Bolt-on acquisitions, also known as add-on acquisitions and “buy and builds,” have become standard practice for private equity firms to increase the value of their platform investments. At the 2018 M&A East Conference, the ACG Philadelphia Bolt-On Acquisitions Roundtable facilitated a conversation with speakers from backgrounds that offered multiple perspectives on the acquisition process. Moderated by William Gonzalez, a Senior Vice President at Audax Private Equity, the discussion covered why bolt-on acquisitions have gained popularity recently, the criteria for a successful bolt-on acquisition and effective go-forward strategies.
A bolt-on acquisition refers to a business that is added by a private equity firm to one of its existing platform companies. The panel formed a consensus that bolt-on acquisitions are here to stay and make a lot of sense in the M&A space. With today’s high multiples in an expanding economy, an accretive bolt-on acquisition can effectively lower the multiple a private equity firm pays for a platform company, offering potential valuation upside via synergies.
Successful bolt-on acquisitions occur in fragmented industries given the availability of smaller targets from which to choose. However, regardless of size, the add-on must support the platform’s geography, scope and culture. “Geography must make sense,” according to Robert O’Sullivan, who looks for advantageous synergy opportunities while Ken Pawloski focuses on growing his company’s customer base and expanding its product line.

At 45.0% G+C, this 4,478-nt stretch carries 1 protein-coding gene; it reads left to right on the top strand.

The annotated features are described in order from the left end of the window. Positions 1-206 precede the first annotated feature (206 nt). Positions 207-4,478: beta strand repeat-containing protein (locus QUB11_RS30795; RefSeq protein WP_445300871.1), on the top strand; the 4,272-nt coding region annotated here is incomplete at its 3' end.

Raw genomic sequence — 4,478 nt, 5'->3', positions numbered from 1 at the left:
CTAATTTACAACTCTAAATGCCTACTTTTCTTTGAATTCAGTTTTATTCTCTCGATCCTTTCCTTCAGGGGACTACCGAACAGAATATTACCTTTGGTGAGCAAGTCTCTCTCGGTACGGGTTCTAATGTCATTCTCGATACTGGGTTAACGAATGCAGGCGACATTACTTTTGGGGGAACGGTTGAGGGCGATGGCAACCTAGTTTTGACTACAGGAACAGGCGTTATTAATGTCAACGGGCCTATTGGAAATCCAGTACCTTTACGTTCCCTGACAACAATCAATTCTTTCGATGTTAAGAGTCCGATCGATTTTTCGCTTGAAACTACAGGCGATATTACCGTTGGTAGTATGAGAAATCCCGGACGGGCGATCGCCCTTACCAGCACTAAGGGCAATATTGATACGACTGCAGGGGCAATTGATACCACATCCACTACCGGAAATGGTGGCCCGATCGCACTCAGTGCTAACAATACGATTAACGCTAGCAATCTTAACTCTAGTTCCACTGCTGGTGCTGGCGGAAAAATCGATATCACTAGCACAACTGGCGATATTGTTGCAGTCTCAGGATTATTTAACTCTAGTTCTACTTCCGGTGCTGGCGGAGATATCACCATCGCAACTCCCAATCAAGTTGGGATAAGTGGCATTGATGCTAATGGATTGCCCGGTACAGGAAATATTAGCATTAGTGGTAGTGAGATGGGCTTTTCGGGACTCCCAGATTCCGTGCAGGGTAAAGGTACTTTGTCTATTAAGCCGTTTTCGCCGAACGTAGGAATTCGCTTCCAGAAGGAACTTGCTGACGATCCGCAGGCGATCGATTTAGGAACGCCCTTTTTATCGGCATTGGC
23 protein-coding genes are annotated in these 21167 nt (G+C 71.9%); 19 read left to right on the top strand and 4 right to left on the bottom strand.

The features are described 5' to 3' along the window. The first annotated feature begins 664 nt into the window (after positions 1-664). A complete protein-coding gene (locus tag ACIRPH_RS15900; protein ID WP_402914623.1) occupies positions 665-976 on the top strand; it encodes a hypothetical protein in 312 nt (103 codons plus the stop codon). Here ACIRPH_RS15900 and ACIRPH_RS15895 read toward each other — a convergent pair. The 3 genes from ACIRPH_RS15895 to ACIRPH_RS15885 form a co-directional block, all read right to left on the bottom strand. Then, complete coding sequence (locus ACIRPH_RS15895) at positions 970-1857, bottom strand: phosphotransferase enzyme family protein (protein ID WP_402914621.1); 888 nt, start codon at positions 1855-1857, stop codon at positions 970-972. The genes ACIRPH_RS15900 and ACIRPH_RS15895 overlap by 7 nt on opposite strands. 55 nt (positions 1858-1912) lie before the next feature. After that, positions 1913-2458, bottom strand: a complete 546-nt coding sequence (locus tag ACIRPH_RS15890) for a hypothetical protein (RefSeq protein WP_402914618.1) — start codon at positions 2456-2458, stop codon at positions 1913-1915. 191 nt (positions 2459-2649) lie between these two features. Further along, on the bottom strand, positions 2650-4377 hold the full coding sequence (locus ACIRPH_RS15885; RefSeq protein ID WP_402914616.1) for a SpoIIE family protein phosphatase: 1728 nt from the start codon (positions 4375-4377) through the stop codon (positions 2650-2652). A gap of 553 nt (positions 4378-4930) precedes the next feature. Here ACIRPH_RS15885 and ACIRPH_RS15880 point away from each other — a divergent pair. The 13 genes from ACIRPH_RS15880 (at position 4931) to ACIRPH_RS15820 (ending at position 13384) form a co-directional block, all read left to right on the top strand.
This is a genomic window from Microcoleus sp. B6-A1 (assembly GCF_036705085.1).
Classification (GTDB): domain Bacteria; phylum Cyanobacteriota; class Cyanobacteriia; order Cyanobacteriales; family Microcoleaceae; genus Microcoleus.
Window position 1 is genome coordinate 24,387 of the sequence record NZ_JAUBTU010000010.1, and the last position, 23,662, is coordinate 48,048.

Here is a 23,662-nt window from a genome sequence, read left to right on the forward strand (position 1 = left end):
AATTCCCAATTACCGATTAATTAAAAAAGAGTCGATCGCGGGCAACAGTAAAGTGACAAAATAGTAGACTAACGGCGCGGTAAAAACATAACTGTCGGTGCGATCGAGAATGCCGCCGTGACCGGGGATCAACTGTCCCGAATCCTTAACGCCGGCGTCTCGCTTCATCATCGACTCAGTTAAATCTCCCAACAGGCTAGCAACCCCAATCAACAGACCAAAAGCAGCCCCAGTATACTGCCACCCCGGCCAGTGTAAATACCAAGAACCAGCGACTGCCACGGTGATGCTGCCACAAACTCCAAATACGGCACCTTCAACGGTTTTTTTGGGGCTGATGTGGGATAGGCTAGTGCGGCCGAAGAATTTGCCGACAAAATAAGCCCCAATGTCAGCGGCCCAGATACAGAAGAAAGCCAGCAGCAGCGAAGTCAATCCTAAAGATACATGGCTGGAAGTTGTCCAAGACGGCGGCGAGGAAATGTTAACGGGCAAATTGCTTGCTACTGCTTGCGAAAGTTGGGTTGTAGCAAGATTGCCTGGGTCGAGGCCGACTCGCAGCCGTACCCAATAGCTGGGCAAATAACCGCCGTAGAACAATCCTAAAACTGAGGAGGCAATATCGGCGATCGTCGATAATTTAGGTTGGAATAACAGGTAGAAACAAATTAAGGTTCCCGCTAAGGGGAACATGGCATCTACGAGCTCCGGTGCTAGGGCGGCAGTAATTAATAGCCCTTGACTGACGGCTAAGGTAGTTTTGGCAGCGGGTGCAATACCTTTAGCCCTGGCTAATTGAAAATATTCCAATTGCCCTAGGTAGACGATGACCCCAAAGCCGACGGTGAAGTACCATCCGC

“Bolt-on acquisitions can be used to shape the risk profile of a business by expanding into new product lines or moving into favorable geographies, for example.” noted William Gonzalez.
Culture is critical throughout the process of a bolt-on acquisition to Ryan Northington who said, “Life is too short to do deals with bad people. Culture is important, especially when the platform company is aspiring to be the acquiror of choice in its industry.” A final consideration for Fritz Richards is a management team that has successful experience in growing their platform via acquisitions in a fragmented industry.
Directly following a bolt-on acquisition, Ken Pawloski said it is a “balancing act” between the platform company and the new company both from an operations and financial perspective as the broader group stressed the importance of the platform company maintaining its core EBITDA stream. To facilitate this transition, many private equity firms handle the financing and allow the management team to focus on running the businesses.
According to Robert O’Sullivan, “Hopefully after six to nine months of integration, the add-on feeling falls away.” Synergies are critical to the profitability of a bolt-on acquisition and allow platform companies to take advantage of economies of scale and streamline “non-customer facing processes,” as noted by Ryan Northington.
Branding is another important consideration as some companies keep their local name to maintain their customer base while others take the name of the platform. Fritz Richards said there is a “perceived sense of greater customer service when a familiar, home-grown brand is maintained at the local level.”
William Gonzalez concluded, “It’s about creating self-sustaining businesses at the end of the day.” If bolt-on acquisitions are being digested well by the platform, driving growth and helping the company’s exit story, they are a great strategy to increase value. On the other hand, if bolt-on-acquisitions are counterproductive and overwhelming, damaging the core business, they should be avoided. Given the variability inherent in successfully completing a bolt-on acquisition and the risk of failing to capture incremental value, it is critical to understand what your firm does well and execute that strategy to the fullest.